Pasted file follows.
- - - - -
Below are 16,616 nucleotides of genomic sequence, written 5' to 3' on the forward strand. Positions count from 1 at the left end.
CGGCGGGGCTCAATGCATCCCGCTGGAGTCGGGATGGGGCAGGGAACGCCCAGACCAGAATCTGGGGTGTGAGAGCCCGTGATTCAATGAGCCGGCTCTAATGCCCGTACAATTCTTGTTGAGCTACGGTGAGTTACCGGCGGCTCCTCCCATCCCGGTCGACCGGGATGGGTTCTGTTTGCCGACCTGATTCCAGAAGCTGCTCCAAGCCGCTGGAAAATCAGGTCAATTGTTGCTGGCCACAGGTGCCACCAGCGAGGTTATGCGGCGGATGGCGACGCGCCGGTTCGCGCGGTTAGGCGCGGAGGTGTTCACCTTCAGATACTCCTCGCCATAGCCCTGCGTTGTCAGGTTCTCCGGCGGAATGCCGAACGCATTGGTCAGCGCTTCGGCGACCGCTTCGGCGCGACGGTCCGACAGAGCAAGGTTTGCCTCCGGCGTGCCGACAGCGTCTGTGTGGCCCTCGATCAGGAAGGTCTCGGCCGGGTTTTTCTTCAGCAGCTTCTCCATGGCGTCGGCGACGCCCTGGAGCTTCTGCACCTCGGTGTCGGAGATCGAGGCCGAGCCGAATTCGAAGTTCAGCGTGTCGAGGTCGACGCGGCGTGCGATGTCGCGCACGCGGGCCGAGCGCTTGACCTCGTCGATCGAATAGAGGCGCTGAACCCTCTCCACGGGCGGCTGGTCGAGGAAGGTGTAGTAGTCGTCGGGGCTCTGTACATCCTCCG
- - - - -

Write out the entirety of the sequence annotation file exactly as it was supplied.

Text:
Below are 16,616 nucleotides of genomic sequence, written 5' to 3' on the forward strand. Positions count from 1 at the left end.
CGGCGGGGCTCAATGCATCCCGCTGGAGTCGGGATGGGGCAGGGAACGCCCAGACCAGAATCTGGGGTGTGAGAGCCCGTGATTCAATGAGCCGGCTCTAATGCCCGTACAATTCTTGTTGAGCTACGGTGAGTTACCGGCGGCTCCTCCCATCCCGGTCGACCGGGATGGGTTCTGTTTGCCGACCTGATTCCAGAAGCTGCTCCAAGCCGCTGGAAAATCAGGTCAATTGTTGCTGGCCACAGGTGCCACCAGCGAGGTTATGCGGCGGATGGCGACGCGCCGGTTCGCGCGGTTAGGCGCGGAGGTGTTCACCTTCAGATACTCCTCGCCATAGCCCTGCGTTGTCAGGTTCTCCGGCGGAATGCCGAACGCATTGGTCAGCGCTTCGGCGACCGCTTCGGCGCGACGGTCCGACAGAGCAAGGTTTGCCTCCGGCGTGCCGACAGCGTCTGTGTGGCCCTCGATCAGGAAGGTCTCGGCCGGGTTTTTCTTCAGCAGCTTCTCCATGGCGTCGGCGACGCCCTGGAGCTTCTGCACCTCGGTGTCGGAGATCGAGGCCGAGCCGAATTCGAAGTTCAGCGTGTCGAGGTCGACGCGGCGTGCGATGTCGCGCACGCGGGCCGAGCGCTTGACCTCGTCGATCGAATAGAGGCGCTGAACCCTCTCCACGGGCGGCTGGTCGAGGAAGGTGTAGTAGTCGTCGGGGCTCTGTACATCCTCCG